There's some speculation in this eWeek article that this chip can't possibly the Next Big Thing for Apple because if it were IBM wouldn't be able to talk about it publicly. I don't really buy that, because Moto has been known to disclose processors at MPF that wind up in Apple's machines. But I also don't think it's a given that Power4 = G5. First, as I mentioned before IBM is serious about Linux, and this could give LinuxPPC a real boost. But of course, this chip is aimed at the desktop PC market, not the workstation market, and there's not much enthusiasm currently behind Linux on the desktop. Second, this chip could be a very long ways off, so even if it does ever make it into the Mac it might not be for a while. Then again, IBM could just as easily be ready to launch it in October; we won't know either way until it's announced. Finally, there are just too many unknowns to speculate on such a large shift for Apple: from 32 bits to 64, from Moto as their desktop PPC supplier to IBM, and from their current bandwidth starved system architecture to something completely different that could support the Power4. There's also so much that we don't know about Moto's roadmap, and what (if anything) they've got up their sleeves. The Power4 might not make the transition to the desktop very well, and whatever offering that Moto has out when this chip launches could possibly give better performance, especially on Altivec-intensive code. It'll all depend on what the microarchitecture and clock rate look like on the new IBM chip.

What we do know is that regardless of how the Apple-on-Power4 thing shakes out, this represents a big boost for PowerPC and it suggests that the architecture's desktop prospects will no longer languish due to Motorola's neglect. That right there is plenty of cause for enthusiasm about the new chip, whether or not you think it's the future for Apple.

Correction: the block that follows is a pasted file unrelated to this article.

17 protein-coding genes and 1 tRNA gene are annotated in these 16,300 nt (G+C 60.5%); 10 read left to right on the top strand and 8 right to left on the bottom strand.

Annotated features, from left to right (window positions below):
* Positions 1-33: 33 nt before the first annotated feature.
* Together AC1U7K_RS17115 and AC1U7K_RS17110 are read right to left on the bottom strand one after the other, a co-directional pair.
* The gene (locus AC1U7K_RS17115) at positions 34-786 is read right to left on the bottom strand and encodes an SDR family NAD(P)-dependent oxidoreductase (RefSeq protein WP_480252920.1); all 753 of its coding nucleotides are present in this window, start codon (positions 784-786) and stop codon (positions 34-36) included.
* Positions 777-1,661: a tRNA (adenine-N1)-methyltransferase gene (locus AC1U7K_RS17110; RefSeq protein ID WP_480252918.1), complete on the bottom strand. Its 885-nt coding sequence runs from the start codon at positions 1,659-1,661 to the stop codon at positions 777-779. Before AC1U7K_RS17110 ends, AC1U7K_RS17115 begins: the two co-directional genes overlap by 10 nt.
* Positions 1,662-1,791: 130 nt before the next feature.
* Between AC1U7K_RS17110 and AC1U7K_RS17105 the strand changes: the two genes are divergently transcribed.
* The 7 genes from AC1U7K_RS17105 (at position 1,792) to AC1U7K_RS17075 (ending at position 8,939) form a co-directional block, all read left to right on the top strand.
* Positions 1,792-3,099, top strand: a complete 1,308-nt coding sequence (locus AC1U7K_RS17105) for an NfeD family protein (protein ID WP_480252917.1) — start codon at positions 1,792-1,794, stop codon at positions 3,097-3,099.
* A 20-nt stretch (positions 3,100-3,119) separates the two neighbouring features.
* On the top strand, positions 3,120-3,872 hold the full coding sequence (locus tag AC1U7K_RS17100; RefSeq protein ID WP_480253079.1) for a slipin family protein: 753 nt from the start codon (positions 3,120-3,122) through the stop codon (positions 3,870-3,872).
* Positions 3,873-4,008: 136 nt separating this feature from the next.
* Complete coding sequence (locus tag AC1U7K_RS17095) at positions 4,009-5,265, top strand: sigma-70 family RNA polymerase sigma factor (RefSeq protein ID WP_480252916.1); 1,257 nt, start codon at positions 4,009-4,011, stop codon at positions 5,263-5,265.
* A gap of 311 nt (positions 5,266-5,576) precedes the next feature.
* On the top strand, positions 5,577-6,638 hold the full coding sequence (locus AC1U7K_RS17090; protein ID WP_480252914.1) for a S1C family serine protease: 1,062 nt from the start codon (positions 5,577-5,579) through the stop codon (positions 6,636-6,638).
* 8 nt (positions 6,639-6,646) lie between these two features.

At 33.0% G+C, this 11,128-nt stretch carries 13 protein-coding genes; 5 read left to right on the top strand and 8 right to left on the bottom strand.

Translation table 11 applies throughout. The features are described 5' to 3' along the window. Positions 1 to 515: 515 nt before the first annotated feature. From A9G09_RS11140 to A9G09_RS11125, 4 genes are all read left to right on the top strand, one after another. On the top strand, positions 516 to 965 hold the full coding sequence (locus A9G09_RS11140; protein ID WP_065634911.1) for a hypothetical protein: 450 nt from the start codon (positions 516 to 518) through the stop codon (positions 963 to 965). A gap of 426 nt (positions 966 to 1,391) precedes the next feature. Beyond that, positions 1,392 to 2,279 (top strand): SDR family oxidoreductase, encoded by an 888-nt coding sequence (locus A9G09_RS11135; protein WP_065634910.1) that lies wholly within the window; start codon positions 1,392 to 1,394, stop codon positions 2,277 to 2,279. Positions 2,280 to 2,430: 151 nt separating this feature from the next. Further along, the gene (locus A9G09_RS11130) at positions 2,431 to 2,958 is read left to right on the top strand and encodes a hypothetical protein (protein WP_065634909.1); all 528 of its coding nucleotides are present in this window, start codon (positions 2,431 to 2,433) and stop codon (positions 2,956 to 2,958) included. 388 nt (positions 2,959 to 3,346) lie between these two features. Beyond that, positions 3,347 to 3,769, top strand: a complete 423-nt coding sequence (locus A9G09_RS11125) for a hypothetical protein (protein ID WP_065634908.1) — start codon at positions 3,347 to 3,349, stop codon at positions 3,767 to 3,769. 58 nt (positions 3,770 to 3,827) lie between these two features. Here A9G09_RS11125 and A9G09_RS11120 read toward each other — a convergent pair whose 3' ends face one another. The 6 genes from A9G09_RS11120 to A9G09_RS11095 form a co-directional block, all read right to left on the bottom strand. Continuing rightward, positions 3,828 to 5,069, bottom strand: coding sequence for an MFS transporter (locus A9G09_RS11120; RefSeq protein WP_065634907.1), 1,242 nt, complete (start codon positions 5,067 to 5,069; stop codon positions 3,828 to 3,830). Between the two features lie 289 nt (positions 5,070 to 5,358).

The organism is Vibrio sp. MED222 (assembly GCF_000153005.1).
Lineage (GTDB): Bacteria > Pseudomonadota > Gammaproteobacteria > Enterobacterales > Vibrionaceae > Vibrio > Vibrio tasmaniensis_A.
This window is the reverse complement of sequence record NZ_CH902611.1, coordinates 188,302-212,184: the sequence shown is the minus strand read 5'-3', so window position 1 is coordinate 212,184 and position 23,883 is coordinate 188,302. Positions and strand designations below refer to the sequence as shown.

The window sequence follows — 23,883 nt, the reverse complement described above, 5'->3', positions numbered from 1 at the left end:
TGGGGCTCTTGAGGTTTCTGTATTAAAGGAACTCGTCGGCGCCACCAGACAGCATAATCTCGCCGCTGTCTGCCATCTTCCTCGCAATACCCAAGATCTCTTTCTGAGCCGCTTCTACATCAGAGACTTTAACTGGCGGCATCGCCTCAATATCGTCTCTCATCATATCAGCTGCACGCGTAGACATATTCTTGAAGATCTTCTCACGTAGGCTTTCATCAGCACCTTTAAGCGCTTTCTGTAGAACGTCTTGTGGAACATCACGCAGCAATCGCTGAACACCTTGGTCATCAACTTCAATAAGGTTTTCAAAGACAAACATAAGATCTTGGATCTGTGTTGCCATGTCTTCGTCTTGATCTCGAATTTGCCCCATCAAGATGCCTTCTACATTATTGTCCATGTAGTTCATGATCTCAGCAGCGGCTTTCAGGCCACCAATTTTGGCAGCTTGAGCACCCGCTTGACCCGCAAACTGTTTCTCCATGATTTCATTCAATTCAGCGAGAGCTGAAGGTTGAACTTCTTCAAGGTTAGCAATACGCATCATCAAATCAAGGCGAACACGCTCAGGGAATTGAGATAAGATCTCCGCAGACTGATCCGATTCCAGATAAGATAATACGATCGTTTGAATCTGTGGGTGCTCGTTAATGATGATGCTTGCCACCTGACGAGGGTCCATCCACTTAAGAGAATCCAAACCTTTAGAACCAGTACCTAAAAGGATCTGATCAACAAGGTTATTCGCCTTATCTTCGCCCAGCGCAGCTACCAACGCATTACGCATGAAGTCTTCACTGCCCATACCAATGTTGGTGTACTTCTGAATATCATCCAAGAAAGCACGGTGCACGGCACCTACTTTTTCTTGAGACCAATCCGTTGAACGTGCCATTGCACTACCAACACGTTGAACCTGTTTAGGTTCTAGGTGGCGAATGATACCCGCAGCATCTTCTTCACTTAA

Finally, just so you guys know, when I last mentioned that the Mac Ach was the best source for Apple news on the Web, I got some emails asking for a link to this mysterious Mac news site. Well, here it is: it's Ars's own Macintosh Achaia forum. Check it out, register, and subscribe to support it.


Looks like it's more than just Message Board speculation.


  • Reply 1 of 4
    bigcbigc Posts: 1,224member
    A lot of words about a chip with no details. Time (October) will tell what it all means other than IBM is making new desktop chips.

    To me, the fact that MrNSX sayst that IBM is making something that Apple can use means more than most of the other stuff in the thread.
  • Reply 2 of 4
    *l++*l++ Posts: 129member
    What I find interesting in what has transpired so far is that IBM says that it comes with over 160 new instructions. This happens to be the same count that Altivec has <a href="http://developer.apple.com/hardware/ve/summary.html"; target="_blank">(Apple's Altivec web page)</a>

    MMX/SSE, and so on have a differenrt number of instructions. I reckon that they might be identical instructions. I would think that if IBM did not license Motorola's Altivec instructions, they can still have the same instructions, but would have to use different binary opcodes for them. This is a problem, as it requires a recompile. But at least you do not have to rewrite your vector optimized code.
  • Reply 3 of 4
    msleemslee Posts: 143member
    how the hell is arstechnica mainstream? btw: the ars forum members were covering this long before moki hinted at anything
  • Reply 4 of 4
    fran441fran441 Posts: 3,715member
    Please use one of the current threads dealing with IBM's PPC development.

Sign In or Register to comment.